Book review: Brandon Sanderson's 'Words of Radiance' is a mysterious fantasy that's difficult to put down
Laura Seitz, Deseret News
"WORDS OF RADIANCE, The Stormlight Archive, Book 2," by Brandon Sanderson, Tor Books, $28.99, 1,068 pages (f)
The mysteries and discoveries Brandon Sanderson provides in "Words of Radiance" signal an adventure to come that's larger than many may have imagined.
Sanderson wrote the manuscript under the working title of “The Book of Endless Pages,” to refer to a book and a theme of endless learning set forth in his first book, according to a blog post featuring Sanderson on tor.com. Yet after presenting the title to his editor, Sanderson says in the post, his editor said, “Uh, are you sure you want to name a very long, very thick fantasy book 'The Book of Endless Pages'?”
The book weighs in at more than a thousand pages, but the only drawback regarding its length is that the book doesn’t immediately transition into the third volume in the series.
The series focuses on four individuals and is set within a world that is constantly assailed by storms, that has magical swords that appear and disappear in 10 heartbeats and that has a connection with the past and future that seems to both blur and clear as the story unfolds.
Sanderson’s world-building is strong enough to engage readers and make them feel at home in a strange world. His character arcs and the complexity of his characters' gradual self-awareness and interactions with one another are also written masterfully.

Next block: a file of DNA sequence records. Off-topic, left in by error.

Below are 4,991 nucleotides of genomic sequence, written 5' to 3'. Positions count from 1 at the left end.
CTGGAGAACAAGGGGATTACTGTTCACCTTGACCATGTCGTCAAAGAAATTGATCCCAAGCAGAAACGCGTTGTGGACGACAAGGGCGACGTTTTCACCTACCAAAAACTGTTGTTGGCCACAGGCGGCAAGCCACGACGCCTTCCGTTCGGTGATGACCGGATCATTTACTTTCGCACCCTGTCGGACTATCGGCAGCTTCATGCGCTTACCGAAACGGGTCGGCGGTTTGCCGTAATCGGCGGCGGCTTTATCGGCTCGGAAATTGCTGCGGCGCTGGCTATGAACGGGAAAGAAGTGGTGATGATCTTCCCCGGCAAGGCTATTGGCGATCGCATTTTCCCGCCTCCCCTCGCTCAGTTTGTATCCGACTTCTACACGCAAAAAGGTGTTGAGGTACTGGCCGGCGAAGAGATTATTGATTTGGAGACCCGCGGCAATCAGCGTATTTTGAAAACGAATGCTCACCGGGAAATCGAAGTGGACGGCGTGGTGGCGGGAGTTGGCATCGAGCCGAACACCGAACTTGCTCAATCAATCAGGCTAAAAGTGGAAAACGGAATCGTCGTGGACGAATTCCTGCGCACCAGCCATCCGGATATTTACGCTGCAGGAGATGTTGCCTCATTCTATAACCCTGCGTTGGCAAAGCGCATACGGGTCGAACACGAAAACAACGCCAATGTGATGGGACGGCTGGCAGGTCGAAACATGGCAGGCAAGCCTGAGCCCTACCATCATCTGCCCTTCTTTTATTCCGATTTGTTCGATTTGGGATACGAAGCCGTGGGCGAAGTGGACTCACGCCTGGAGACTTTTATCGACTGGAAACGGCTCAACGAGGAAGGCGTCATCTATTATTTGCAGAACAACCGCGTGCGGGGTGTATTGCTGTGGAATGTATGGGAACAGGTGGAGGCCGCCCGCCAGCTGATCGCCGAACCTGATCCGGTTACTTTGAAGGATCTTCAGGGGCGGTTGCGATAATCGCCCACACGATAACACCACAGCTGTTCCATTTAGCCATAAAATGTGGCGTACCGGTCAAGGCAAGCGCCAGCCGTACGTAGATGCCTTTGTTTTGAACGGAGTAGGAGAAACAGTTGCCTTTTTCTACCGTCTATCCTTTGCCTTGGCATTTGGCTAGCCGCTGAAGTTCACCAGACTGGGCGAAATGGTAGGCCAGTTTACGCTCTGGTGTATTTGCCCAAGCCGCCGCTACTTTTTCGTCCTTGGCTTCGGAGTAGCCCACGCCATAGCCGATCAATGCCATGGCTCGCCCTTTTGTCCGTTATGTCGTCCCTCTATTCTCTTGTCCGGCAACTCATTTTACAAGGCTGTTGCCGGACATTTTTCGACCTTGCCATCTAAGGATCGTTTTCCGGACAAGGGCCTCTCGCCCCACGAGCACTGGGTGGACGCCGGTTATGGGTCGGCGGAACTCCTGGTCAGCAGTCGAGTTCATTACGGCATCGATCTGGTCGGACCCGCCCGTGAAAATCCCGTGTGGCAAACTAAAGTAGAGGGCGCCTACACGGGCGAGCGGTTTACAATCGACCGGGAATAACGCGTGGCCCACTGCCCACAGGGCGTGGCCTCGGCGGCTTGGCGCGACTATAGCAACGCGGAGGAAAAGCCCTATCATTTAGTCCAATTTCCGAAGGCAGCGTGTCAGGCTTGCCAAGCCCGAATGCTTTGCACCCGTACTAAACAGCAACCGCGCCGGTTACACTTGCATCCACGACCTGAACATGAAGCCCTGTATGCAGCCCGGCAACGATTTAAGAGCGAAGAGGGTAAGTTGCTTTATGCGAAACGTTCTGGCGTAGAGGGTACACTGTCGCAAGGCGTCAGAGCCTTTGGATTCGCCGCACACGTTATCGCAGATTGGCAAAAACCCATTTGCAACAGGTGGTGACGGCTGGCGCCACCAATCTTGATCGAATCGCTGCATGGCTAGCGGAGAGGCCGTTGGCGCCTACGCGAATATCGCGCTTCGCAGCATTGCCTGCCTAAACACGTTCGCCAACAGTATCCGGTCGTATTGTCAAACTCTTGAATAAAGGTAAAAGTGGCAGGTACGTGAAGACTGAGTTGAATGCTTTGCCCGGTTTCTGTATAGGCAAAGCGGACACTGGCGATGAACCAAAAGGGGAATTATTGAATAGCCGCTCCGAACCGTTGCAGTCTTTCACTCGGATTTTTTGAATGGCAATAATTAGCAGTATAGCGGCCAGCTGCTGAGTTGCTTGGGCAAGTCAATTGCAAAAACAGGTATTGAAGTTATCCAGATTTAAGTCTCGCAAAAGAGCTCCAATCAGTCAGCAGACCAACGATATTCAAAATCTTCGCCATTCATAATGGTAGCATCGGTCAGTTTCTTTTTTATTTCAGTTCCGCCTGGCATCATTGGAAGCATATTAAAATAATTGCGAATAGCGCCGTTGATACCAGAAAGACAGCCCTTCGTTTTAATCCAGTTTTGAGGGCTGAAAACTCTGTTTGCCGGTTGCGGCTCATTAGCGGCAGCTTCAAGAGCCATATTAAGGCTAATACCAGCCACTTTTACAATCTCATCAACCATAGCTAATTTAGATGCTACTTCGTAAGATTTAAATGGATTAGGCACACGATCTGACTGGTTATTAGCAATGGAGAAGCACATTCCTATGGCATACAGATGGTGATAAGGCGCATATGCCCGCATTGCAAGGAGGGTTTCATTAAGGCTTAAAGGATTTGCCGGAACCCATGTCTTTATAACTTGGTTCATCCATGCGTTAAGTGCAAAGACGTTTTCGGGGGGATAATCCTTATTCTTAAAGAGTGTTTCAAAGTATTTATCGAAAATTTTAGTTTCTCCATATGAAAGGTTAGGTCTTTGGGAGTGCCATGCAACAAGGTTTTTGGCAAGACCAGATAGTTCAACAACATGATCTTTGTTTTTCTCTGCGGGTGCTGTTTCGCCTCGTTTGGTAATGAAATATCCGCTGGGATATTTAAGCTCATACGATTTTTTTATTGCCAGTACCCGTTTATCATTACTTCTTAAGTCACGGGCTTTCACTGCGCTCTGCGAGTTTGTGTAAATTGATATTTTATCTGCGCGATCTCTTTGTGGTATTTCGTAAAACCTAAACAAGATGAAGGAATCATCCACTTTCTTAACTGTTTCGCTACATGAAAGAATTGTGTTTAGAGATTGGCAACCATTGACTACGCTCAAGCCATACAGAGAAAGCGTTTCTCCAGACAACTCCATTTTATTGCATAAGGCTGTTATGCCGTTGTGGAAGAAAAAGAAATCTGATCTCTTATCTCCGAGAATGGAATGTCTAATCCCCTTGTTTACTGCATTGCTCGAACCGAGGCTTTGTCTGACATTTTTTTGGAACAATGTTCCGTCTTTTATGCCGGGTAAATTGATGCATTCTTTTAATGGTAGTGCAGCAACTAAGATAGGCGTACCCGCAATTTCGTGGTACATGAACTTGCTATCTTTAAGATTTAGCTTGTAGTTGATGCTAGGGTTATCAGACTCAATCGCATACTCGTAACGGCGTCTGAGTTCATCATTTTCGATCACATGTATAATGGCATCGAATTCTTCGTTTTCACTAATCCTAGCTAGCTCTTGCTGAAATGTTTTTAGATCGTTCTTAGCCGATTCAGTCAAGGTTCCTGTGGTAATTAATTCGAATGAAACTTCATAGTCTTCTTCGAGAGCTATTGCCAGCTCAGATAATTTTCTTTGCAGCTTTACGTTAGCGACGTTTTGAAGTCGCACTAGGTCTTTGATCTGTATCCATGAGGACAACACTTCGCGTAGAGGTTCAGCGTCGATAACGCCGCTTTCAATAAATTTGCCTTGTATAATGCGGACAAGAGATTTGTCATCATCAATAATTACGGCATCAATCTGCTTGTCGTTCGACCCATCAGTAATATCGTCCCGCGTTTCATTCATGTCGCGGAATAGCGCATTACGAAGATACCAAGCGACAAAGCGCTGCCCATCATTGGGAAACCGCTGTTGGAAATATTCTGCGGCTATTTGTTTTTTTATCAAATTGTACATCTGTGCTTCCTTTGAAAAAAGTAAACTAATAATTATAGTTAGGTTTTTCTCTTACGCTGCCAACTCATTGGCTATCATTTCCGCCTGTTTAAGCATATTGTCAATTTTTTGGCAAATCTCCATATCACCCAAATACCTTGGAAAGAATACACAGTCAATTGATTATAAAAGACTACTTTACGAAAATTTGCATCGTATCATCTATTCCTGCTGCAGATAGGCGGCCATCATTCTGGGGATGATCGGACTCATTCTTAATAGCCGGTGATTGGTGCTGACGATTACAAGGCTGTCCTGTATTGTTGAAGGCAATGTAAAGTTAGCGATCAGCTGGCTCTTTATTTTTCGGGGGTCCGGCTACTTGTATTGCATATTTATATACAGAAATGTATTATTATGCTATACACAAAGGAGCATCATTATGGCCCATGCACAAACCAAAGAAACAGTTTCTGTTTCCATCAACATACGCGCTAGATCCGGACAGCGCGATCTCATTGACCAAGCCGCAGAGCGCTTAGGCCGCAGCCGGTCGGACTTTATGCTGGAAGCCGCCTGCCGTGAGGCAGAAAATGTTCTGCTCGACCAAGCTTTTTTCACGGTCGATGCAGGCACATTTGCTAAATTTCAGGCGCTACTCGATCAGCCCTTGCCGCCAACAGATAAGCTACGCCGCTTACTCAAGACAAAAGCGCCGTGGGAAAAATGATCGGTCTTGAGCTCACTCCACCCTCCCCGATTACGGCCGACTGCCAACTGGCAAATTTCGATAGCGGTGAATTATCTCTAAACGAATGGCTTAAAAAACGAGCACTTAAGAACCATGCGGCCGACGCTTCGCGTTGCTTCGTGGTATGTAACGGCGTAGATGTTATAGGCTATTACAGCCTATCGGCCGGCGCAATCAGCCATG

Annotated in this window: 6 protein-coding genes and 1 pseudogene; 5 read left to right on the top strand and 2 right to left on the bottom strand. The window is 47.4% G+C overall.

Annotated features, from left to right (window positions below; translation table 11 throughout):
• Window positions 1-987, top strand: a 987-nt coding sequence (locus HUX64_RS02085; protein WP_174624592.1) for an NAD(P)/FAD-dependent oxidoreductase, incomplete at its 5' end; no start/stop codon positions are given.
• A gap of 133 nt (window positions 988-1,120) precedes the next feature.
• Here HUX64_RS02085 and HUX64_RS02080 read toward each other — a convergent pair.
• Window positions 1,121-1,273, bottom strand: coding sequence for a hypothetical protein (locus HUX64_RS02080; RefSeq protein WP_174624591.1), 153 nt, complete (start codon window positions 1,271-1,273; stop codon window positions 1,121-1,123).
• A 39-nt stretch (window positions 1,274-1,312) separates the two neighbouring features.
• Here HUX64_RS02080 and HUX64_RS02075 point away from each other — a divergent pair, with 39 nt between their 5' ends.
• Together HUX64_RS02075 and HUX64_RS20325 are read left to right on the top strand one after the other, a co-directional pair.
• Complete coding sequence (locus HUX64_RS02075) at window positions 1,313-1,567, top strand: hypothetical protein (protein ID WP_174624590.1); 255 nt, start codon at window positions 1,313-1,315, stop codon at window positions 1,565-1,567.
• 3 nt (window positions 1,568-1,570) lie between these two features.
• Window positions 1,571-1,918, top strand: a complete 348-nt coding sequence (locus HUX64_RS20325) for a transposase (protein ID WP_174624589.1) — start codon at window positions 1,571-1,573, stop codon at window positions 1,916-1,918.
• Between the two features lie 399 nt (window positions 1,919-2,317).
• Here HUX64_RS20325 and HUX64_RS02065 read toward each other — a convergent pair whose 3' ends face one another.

Mysteries set forth in “The Way of Kings” unfold in “Words of Radiance,” yet new mysteries will be presented as well, and it's easy to see that the journey is only just beginning.
The book debuted at No. 1 on the New York Times's hardcover fiction best-seller list, and only readers with tremendous self-control will be able to set this book down without calling in sick to work or planning several all-nighters.
“Words of Radiance” contains the level of language, sex and violence that would be found in a contemporary PG-13 movie. Some swearing is implied through words and phrases native to the world in which the story takes place.
Sanderson, a member of The Church of Jesus Christ of Latter-day Saints, teaches a creative writing course at Brigham Young University each year and has a Hugo Award-winning weekly podcast online at writingexcuses.com. Videos of classes are available for free at the website writeaboutdragons.com, and his website is at brandonsanderson.com.
Kurt Manwaring is a strategy consultant with a master's degree in public administration from the University of Utah. He blogs at kurtsperspective.blogspot.com.
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